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January 14 2010 | MONGOLIA

Mongolia

President Tsakhigiian Elbegdorj announces an official moratorium of the executions. Path to abolition will have to tackle with Parliament's opposition

 
printable version

Associated Press

Mongolia president says no to death penalty

Mongolia _ Mongolia's president announced a moratorium on the death penalty Thursday, a move that rights groups welcomed as a step toward changing Mongolian law to ban executions permanently.

«The majority of the world's countries have chosen to abolish the death penalty. We should follow this path,» President Elbegdorj Tsakhia said in a speech to parliament.

«From tomorrow, I'll pardon those on death row,» he said. «I suggest commuting the death penalty to a 30-year severe jail sentence.» His announcement is far from a permanent shift, however.

While the power to commute any death sentences rests with the president, changing the law would require help from Mongolia's opposition-dominated parliament.

After the president's speech, opposition lawmakers kept quiet in a sign of protest. Mongolia's legal system follows the former Soviet legal system, and many lawyers and legislators favor harsh punishment for criminals.

Changing the law is «clearly a harder step,» Roseann Rife, the deputy program director for Amnesty International's Asia-Pacific office, told The Associated Press. «It involves a lot more people, and the opposition party has control of the legislature.» Rife said Elbegdorj has been on record as opposed to the death penalty for some time.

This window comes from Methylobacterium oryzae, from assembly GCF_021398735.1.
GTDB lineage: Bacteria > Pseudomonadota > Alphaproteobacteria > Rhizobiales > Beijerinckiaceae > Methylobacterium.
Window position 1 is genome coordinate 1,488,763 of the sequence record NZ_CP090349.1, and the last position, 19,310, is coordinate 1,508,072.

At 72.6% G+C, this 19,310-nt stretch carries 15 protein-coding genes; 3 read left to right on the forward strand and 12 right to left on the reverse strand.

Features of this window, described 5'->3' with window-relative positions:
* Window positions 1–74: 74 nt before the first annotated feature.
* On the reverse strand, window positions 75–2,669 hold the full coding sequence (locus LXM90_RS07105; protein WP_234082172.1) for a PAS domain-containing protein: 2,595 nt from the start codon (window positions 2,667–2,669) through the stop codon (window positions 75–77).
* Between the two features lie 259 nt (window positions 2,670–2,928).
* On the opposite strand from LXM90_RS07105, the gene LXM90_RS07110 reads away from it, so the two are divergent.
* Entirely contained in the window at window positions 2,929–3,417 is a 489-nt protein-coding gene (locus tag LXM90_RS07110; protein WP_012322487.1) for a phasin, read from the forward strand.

«He's only been in office since May and has commuted three death sentences that we're aware of,» Rife said.

But if he is not re-elected after his four-year term Mongolia's stance on executions could change «just like that,» she added.

Information on the death penalty is a state secret in Mongolia, and it is not clear how many people the country has executed or when the most recent execution took place.

The office of Amnesty International Mongolia says at least five people were executed in 2008, and nine people were thought to be on death row as of last July.

According to Amnesty International, 95 countries have banned the death penalty, but 58 _ including Mongolia _ continue to use the death penalty for ordinary crimes.

Other countries execute people only in extraordinary cases, such as crimes under military law, or have not executed anyone in at least 10 years, the group said.

Countries that continue to execute people include China and the United States.

Execution in Mongolia is by gunshot to the back of the head. The death penalty does not apply to women or to men under the age of 18 or over 60.

Before Thursday's announcement, Mongolia had been considering changing its criminal code to limit the death penalty to cases of assassination and premeditated murder.

Currently, the eight crimes that get execution include treason, espionage and certain cases of rape.

An Amnesty statement released Thursday said families of those executed in Mongolia are not told before the execution, and bodies are not returned to the family.

It said conditions on death row are reportedly poor in the impoverished country. One-third of Mongolia's 2.7 million people live below the poverty line.

 

EFE

PENA MUERTE Mongolia declara una moratoria oficial a la pena de muerte

Pekín, - El presidente de Mongolia, Tsakhiagiin Elbegdorj, anunció hoy una moratoria oficial para la pena de muerte en el país asiático, según recogió hoy el grupo pro derechos humanos Amnistía Internacional (AI) en un comunicado.